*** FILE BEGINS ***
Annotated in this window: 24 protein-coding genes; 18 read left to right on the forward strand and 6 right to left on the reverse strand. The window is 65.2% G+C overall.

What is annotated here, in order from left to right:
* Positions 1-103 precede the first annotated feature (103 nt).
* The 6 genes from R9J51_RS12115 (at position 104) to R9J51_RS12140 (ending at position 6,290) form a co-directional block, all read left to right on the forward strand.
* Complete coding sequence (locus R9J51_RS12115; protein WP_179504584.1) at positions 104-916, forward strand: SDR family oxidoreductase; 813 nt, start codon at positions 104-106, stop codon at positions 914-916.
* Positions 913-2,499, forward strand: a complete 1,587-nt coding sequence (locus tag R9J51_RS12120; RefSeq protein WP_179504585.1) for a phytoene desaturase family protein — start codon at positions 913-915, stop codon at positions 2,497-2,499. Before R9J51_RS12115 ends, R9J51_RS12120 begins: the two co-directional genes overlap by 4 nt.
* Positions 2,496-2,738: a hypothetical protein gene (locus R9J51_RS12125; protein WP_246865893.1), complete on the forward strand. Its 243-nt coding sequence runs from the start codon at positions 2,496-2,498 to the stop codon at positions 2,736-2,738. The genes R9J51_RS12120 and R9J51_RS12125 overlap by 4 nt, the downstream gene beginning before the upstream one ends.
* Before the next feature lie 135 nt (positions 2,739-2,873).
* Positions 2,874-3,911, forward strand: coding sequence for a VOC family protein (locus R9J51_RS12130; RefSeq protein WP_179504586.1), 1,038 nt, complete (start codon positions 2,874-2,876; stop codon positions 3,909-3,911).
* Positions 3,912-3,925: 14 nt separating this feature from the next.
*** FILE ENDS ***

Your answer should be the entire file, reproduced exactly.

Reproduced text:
Annotated in this window: 24 protein-coding genes; 18 read left to right on the forward strand and 6 right to left on the reverse strand. The window is 65.2% G+C overall.

What is annotated here, in order from left to right:
* Positions 1-103 precede the first annotated feature (103 nt).
* The 6 genes from R9J51_RS12115 (at position 104) to R9J51_RS12140 (ending at position 6,290) form a co-directional block, all read left to right on the forward strand.
* Complete coding sequence (locus R9J51_RS12115; protein WP_179504584.1) at positions 104-916, forward strand: SDR family oxidoreductase; 813 nt, start codon at positions 104-106, stop codon at positions 914-916.
* Positions 913-2,499, forward strand: a complete 1,587-nt coding sequence (locus tag R9J51_RS12120; RefSeq protein WP_179504585.1) for a phytoene desaturase family protein — start codon at positions 913-915, stop codon at positions 2,497-2,499. Before R9J51_RS12115 ends, R9J51_RS12120 begins: the two co-directional genes overlap by 4 nt.
* Positions 2,496-2,738: a hypothetical protein gene (locus R9J51_RS12125; protein WP_246865893.1), complete on the forward strand. Its 243-nt coding sequence runs from the start codon at positions 2,496-2,498 to the stop codon at positions 2,736-2,738. The genes R9J51_RS12120 and R9J51_RS12125 overlap by 4 nt, the downstream gene beginning before the upstream one ends.
* Before the next feature lie 135 nt (positions 2,739-2,873).
* Positions 2,874-3,911, forward strand: coding sequence for a VOC family protein (locus R9J51_RS12130; RefSeq protein WP_179504586.1), 1,038 nt, complete (start codon positions 2,874-2,876; stop codon positions 3,909-3,911).
* Positions 3,912-3,925: 14 nt separating this feature from the next.